T he ‘sister
We go about our daily life, engaged in activities that fall within the
circle that encompasses us. What’s going on outside of that circle?
In distant places villagers and city-dwellers lead a life very unlike
our own. But they are connected to us in ways that we cannot know: economically
and spiritually. We are splintered and dispersed throughout the world.
If only we could find each other again, a long-lost union could be redeemed.
Can we find our long-lost counterparts in faraway lands? Can we form ties
with them and their communities, reuniting broken bonds? The Sister City
movement is an attempt to do something like this. Founded [50 years] ago,
they sponsor cultural, educational and economic exchanges. The name is
beautiful, but does the movement live up to it?
How do sisters treat each other? Do they meet on special occasions only,
such as holidays, weddings, or funerals? Do they make small talk and repeat
old behavior patterns? Or do they care about what’s really going
on with their sibling—what’s ticking in their heart? Do they
want to know real feelings and aspirations? Do they want to know when
problems arise, and do they want to know when their sister is suffering
or in need?
Of course there’s all kinds of sisters. But there’s something
intrinsic about sisterhood that can’t be debased. True sisters are
equals. They are not parents, whose duty is to protect and nourish their
child. They are not children, looking for guidance and support. Sisterhood
is a radically equal lifelong commitment and partnership. There are no
time limits and no civil boundaries. Whatever choices or obstacles arise
in the course of a lifetime, whenever catastrophe strikes and everyone
else turns away, a person to turn to is always there.
The name ‘sister cities’ is redeemable. Let’s envision
the relationship expressed in the name—and then take steps which
express that vision.
How it could function
A Western city could adopt several very poor villages in a variety of
continents, plus a larger town or city. When a person becomes a member
they choose or are assigned a single person or family in each sister community.
The duty of those linked in this way is to get to know each other, and
to respond in some way to each other’s needs and hopes.
Another possibility is that there would be a forum where those in need
could announce themselves to the sister community. This would be an opportunity
for those in need to be recognized and discovered by those who need to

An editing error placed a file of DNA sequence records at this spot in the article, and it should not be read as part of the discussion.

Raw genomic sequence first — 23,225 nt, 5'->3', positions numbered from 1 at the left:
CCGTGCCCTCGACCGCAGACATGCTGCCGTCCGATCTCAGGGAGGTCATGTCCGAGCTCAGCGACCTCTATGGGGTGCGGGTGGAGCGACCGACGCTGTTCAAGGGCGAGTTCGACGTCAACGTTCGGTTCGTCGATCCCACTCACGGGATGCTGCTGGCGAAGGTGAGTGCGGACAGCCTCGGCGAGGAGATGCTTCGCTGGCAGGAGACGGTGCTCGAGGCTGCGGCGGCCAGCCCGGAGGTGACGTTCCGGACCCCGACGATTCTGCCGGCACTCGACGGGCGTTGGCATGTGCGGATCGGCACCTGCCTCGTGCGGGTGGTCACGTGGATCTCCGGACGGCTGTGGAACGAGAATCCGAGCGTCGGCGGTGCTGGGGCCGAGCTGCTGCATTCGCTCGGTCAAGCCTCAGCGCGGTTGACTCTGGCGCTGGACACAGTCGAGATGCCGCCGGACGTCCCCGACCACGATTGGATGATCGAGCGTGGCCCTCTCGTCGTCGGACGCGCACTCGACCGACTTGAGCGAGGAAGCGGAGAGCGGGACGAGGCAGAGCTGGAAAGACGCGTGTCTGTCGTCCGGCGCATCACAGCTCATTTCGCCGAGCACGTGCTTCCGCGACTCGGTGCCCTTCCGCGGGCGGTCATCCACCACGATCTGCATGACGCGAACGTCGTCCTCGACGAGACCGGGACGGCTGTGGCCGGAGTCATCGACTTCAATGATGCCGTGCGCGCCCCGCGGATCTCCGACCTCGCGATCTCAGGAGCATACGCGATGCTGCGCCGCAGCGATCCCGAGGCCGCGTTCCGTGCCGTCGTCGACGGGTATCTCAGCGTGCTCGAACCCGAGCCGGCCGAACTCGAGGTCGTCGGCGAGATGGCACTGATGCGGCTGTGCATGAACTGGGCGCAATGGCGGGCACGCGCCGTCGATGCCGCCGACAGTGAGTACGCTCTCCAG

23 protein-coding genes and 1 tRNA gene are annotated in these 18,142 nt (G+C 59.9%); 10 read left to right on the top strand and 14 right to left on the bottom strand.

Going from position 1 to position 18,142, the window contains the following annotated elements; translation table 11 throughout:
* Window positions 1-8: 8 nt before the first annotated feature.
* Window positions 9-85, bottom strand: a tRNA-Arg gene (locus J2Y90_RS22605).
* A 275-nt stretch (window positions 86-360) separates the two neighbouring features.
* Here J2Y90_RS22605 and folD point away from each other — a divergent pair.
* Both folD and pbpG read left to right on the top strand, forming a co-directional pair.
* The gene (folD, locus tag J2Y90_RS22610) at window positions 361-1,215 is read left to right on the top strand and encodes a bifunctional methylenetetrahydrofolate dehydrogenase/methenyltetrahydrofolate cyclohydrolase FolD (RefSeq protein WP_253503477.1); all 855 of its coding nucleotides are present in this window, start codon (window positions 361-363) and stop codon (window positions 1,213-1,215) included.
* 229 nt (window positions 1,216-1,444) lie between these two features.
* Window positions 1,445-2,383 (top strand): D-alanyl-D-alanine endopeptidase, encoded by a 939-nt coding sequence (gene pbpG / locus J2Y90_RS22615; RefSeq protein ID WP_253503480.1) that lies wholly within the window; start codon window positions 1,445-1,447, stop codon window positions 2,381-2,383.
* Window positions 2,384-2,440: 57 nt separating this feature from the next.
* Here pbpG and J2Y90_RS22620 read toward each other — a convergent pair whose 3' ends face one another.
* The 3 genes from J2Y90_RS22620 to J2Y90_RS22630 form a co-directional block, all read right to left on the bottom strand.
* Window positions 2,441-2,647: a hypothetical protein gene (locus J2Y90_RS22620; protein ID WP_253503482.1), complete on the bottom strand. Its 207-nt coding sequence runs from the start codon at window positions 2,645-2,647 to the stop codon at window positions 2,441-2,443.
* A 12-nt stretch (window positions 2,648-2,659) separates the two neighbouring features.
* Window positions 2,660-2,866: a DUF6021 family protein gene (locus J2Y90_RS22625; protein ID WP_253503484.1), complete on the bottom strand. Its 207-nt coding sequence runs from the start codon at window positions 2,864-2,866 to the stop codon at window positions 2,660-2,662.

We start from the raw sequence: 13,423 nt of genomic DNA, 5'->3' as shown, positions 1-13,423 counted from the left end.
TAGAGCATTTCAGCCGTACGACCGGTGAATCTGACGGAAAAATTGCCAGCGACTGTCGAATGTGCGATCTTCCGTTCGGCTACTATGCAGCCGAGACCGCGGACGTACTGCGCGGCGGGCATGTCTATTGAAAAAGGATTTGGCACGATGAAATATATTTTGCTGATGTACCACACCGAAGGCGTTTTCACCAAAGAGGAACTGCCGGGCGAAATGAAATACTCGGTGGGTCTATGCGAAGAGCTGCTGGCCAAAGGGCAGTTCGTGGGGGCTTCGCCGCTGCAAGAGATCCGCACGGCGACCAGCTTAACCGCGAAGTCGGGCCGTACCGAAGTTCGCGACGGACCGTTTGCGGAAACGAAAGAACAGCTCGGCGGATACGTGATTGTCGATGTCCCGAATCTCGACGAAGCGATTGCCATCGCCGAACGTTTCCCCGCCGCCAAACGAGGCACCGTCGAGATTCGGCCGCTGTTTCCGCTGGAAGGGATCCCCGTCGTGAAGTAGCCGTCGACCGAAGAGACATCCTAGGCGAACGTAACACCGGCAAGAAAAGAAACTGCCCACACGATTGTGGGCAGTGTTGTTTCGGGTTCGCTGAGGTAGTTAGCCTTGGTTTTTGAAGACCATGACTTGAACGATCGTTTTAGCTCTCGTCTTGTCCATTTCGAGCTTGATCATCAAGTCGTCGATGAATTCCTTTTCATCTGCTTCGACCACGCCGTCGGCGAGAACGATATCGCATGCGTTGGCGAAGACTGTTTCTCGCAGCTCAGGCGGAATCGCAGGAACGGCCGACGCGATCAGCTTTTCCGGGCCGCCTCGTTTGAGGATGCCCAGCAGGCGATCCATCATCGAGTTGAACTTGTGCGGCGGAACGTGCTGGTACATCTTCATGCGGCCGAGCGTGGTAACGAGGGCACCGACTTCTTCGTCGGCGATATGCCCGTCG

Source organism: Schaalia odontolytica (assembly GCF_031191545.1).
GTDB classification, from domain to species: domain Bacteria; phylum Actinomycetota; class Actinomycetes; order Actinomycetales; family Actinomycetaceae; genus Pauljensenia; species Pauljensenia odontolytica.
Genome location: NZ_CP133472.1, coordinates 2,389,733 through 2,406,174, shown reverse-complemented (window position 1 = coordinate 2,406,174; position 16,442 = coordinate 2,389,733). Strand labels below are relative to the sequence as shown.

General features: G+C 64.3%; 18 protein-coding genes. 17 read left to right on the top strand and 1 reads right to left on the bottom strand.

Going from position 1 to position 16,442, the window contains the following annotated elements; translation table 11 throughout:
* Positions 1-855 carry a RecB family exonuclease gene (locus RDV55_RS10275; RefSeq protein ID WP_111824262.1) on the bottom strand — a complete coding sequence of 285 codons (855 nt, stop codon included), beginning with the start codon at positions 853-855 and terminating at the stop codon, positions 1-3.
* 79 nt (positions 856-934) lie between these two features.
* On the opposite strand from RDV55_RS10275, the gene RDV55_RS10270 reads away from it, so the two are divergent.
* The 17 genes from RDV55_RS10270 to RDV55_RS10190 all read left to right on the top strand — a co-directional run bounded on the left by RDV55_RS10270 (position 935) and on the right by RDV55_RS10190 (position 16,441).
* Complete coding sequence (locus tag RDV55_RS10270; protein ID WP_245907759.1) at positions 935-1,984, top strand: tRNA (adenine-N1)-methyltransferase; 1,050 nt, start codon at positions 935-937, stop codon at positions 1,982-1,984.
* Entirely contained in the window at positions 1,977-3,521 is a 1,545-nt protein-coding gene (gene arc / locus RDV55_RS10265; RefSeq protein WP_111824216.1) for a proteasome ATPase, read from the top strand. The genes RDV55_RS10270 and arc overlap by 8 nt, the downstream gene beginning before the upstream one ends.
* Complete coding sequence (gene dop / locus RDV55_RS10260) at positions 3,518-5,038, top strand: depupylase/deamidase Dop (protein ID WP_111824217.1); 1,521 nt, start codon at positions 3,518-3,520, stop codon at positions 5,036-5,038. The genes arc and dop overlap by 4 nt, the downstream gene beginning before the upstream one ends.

help. Displayed in a public area, the public could view these announcements;
or there could be a committee which reviewed the requests and asked or
assigned participants to respond.
What might adoption of a person in a sister community entail? First, one
would learn about the daily life of one’s partner: work and income,
food and medical care, culture and religion, education and personal interests.
Then, one would engage in reciprocal action: classes taken concurrently,
products bought or sold from each other, local sharing and publicizing
of what one has learned, travel to each other’s communities, joint
work projects in each other’s communities--and anything else that
responds to the real needs and aspirations of one’s partner. There
should also be room to address dire needs directly—but if so, there
must be a way to accomplish this without the unilateral action of the
rich giving their excess to the poor.
For any assistance given in one direction, there should be an attempt
made to give equal and opposite assistance in the other direction. For
instance, if a project provided for the basic food and medical needs in
a village, villagers could respond by teaching indigenous skills and crafts,
or by sharing stories, traditions, and local wisdom.
A fee, which covered administrative costs and project expenses, might
be required to become a member (for those who could afford it). Volunteer
translators from each community could live for a time in each other’s
communities. A physical focal point of the project might be developed
at each site, which could include two-way conferencing capacity and a
meeting place (and perhaps a small school).
If friendship and love can be deep and lasting, maybe relationships between
communities can also. Just as a human being can reach out to other human
beings, connecting in a way that breaks through barriers of ethnicity,
sex, and age, becoming a true friend, and expressing real love, the same
can be done by communities. A community can reach out to another community
far away. They may be separated by barriers of nationality, language,
culture, and history--the whole way of life may be different--but if they
share what is deep and essential, those differences may be overcome.
These communities--true friends, forming a kind of sovereign state--will
have relationships that are entirely different from what exists now. Not
because what we are doing now will be prohibited, but because it will
be unthinkable. It will be impossible to prosper because of the suffering
of others. It will never enter our minds to pay slave wages, dominate
economies, annihilate cultures. Our contacts will be fair, equal, non-exploitative.
We will work together and learn from each other, and this will make possible
a greater community which is stronger and better than we can now fully
imagine. This will happen not because of any rule or law or idea or principle,
but because of who we have actually become.